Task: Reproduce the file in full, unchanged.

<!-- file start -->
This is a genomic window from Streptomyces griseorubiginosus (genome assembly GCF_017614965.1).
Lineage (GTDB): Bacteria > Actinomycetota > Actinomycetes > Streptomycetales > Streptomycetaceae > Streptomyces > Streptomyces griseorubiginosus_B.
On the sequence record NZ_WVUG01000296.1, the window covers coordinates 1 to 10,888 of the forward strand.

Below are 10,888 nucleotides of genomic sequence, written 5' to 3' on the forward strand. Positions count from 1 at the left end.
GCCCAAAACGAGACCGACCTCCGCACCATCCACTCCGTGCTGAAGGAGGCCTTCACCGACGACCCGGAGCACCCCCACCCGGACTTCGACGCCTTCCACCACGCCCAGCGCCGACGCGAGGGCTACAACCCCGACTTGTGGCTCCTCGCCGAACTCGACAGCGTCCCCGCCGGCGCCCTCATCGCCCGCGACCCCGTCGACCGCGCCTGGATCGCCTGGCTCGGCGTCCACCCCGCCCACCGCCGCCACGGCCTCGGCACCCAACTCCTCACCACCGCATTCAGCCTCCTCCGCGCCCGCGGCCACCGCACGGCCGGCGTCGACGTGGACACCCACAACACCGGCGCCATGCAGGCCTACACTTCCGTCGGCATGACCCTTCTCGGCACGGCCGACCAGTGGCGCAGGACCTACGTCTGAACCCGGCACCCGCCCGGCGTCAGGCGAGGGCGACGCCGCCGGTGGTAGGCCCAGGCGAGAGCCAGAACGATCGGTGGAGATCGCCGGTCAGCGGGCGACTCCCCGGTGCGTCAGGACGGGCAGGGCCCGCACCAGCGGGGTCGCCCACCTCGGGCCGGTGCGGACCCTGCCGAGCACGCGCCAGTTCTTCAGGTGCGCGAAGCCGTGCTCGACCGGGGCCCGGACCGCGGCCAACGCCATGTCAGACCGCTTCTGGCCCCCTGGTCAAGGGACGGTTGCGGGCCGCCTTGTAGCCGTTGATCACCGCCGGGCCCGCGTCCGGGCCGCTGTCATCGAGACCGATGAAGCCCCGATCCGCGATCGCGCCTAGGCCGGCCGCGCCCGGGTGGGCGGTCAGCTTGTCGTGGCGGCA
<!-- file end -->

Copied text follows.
This is a genomic window from Streptomyces griseorubiginosus (genome assembly GCF_017614965.1).
Lineage (GTDB): Bacteria > Actinomycetota > Actinomycetes > Streptomycetales > Streptomycetaceae > Streptomyces > Streptomyces griseorubiginosus_B.
On the sequence record NZ_WVUG01000296.1, the window covers coordinates 1 to 10,888 of the forward strand.

Below are 10,888 nucleotides of genomic sequence, written 5' to 3' on the forward strand. Positions count from 1 at the left end.
GCCCAAAACGAGACCGACCTCCGCACCATCCACTCCGTGCTGAAGGAGGCCTTCACCGACGACCCGGAGCACCCCCACCCGGACTTCGACGCCTTCCACCACGCCCAGCGCCGACGCGAGGGCTACAACCCCGACTTGTGGCTCCTCGCCGAACTCGACAGCGTCCCCGCCGGCGCCCTCATCGCCCGCGACCCCGTCGACCGCGCCTGGATCGCCTGGCTCGGCGTCCACCCCGCCCACCGCCGCCACGGCCTCGGCACCCAACTCCTCACCACCGCATTCAGCCTCCTCCGCGCCCGCGGCCACCGCACGGCCGGCGTCGACGTGGACACCCACAACACCGGCGCCATGCAGGCCTACACTTCCGTCGGCATGACCCTTCTCGGCACGGCCGACCAGTGGCGCAGGACCTACGTCTGAACCCGGCACCCGCCCGGCGTCAGGCGAGGGCGACGCCGCCGGTGGTAGGCCCAGGCGAGAGCCAGAACGATCGGTGGAGATCGCCGGTCAGCGGGCGACTCCCCGGTGCGTCAGGACGGGCAGGGCCCGCACCAGCGGGGTCGCCCACCTCGGGCCGGTGCGGACCCTGCCGAGCACGCGCCAGTTCTTCAGGTGCGCGAAGCCGTGCTCGACCGGGGCCCGGACCGCGGCCAACGCCATGTCAGACCGCTTCTGGCCCCCTGGTCAAGGGACGGTTGCGGGCCGCCTTGTAGCCGTTGATCACCGCCGGGCCCGCGTCCGGGCCGCTGTCATCGAGACCGATGAAGCCCCGATCCGCGATCGCGCCTAGGCCGGCCGCGCCCGGGTGGGCGGTCAGCTTGTCGTGGCGGCA